MSHA Training Part 46

Our MSHA training online covers how to safely work in a surface mine and keeps you compliant with MSHA Part 46 regulations. Search now to find your course!

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MSHA New Miner Training

Learn how to work in a surface mine and safely operate equipment as a new miner.

150.00 109.00

MSHA Annual Refresher Training

Start your surface mining refresher training now to meet MSHA Part 46 standards.

150.00 109.00



What is MSHA Training?

Working in a mine, you face numerous health hazards, such as explosions, cave-ins, dust, chemicals, electricity, and so on. Fortunately, mines have become much safer with the introduction of legislation and advances in safety equipment.

The Mine Safety and Health Administration (MSHA) creates regulations and provides support to ensure that anyone who works at a mine is protected from death, illness, and injury. This includes mandatory miner safety training, which falls under 30 CFR: Part 46 and Part 48.  

What’s the Difference Between MSHA Part 46 and MSHA Part 48?

The type of mine you work at determines which training you are required to complete.

MSHA Part 46

MSHA Part 46 applies to very specific surface mines, such as sand, gravel, surface stone, surface clay, surface limestone, colloidal phosphate, or shell dredging operations.

MSHA Part 48

On the other hand, MSHA Part 48 covers all underground mines, surface coal mines, and some surface/non-metal mines.

How Does Taking MSHA Training Online Work?

All of our online courses can be taken from the convenience of your home. Not only do our training classes allow you to fulfill MSHA requirements at home, but they are also self-paced and can be completed whenever you wish within a year of your purchase.

MSHA Certification and Surface Miner Safety Training

Additionally, MSHA Part 46 states that surface miner safety training should be made available to multiple types of workers. This includes rank and file miners and supervisors, as well as contractors and construction workers. Even if you are not directly involved in mining operations, but you work at a mine, you are entitled to receive site-specific miner safety training.

There are also different surface miner training requirements based on your experience level:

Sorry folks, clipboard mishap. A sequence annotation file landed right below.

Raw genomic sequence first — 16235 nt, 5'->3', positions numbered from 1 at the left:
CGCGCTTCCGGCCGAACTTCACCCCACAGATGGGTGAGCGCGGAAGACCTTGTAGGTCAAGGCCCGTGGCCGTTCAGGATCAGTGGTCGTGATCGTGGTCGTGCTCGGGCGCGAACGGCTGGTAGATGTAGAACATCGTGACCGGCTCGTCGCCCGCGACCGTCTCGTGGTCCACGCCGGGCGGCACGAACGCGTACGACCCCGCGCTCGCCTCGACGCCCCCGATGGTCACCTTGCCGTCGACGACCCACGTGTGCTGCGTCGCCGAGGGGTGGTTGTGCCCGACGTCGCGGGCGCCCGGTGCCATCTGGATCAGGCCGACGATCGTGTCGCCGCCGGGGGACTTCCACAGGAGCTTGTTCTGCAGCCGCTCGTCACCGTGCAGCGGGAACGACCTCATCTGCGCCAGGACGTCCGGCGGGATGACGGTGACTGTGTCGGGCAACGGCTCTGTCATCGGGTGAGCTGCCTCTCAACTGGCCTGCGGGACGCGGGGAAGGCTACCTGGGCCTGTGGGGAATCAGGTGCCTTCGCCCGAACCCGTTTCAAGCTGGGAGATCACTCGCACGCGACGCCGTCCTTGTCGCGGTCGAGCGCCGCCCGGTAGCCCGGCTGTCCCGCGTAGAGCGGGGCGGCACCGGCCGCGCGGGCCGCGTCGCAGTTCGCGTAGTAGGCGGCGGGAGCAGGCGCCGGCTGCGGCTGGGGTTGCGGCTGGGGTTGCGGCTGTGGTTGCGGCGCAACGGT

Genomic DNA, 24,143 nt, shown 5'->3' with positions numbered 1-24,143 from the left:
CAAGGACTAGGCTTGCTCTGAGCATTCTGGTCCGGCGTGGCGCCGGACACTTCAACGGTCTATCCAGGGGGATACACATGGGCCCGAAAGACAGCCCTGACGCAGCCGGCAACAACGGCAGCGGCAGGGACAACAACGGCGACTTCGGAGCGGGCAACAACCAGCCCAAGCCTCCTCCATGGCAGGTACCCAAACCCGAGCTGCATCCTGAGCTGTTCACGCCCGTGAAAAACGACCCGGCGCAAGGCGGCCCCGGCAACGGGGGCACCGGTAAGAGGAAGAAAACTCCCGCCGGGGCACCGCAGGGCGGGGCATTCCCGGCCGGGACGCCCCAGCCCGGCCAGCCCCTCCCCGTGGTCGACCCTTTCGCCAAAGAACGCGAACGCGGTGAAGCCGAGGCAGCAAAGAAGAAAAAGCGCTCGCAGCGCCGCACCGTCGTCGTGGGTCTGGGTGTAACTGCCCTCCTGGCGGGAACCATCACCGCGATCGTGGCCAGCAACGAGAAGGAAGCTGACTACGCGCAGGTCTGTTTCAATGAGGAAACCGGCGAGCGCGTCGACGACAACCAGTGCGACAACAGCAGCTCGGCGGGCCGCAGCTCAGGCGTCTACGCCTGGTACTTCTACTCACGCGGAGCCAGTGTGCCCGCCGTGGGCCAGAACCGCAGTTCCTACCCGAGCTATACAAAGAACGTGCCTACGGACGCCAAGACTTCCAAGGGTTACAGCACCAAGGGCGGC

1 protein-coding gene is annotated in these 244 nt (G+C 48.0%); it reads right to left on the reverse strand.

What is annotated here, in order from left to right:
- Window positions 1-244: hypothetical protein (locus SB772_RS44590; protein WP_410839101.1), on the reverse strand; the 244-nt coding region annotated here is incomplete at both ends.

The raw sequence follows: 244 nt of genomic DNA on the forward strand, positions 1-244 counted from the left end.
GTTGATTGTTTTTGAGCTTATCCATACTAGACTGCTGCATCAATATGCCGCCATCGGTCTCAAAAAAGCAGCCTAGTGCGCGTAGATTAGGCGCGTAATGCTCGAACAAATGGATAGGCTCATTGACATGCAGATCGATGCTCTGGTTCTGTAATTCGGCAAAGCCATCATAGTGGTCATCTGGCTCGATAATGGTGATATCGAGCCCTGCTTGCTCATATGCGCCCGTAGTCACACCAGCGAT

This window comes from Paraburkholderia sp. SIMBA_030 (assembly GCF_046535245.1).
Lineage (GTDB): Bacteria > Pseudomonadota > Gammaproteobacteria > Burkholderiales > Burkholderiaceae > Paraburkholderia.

• New miner training - Part 46.5
  • Newly hired experienced miner training - Part 46.6
  • New task training - Part 46.7
  • Annual refresher training - Part 46.8
  • Site-specific hazard training - Part 46.11
  • Responsibility for independent contractor training - MSHA Part 46.12

The number of hours you need is also based on the surface miner training you require. For instance, all new miners are required to complete 24 hours of training while every miner must complete 8 hours of annual refresher training every year.

Once you finish your Part 46 course, you’ll receive a certificate stating that you’ve completed miner safety training. You can give this to your employer as a record of your training.

Who Needs MSHA Training?

According to federal law all miners must receive basic and annual refresher training. In addition to training, all mine operators must maintain an effective training plan. MSHA provides information, guidance, and hands-on support to miners and operators in order to help them satisfy their training requirements and more.

How Long is MSHA Training?

While length of training will depend on the service that you use, 360Training offers both MSHA New Miner Training and MSHA Annual Refresher Training for only eight hours.

The MSHA New Miner Training course equips new miners with necessary knowledge about surface mines, site rules, emergency procedures, and mandatory health and safety standards. MSHA Annual Refresher Training provides regular updates on mine changes that may impact health and safety.

How Long is MSHA Training Good For?

Each miner must receive at least 8 hours of annual refresher training every 12 months. Changes at the mine that could endanger the miner's health or safety must be covered in the training.

How Do I Get a Copy of My MSHA certification?

All miner training must be documented on MSHA Form 5000-23 (or an approved alternative), with a copy of the certificate delivered to the miner upon completion or request. MSHA does not keep duplicates of these records. Copies of training certificates must be kept on file by the operator while employed and for 60 days after it is terminated.

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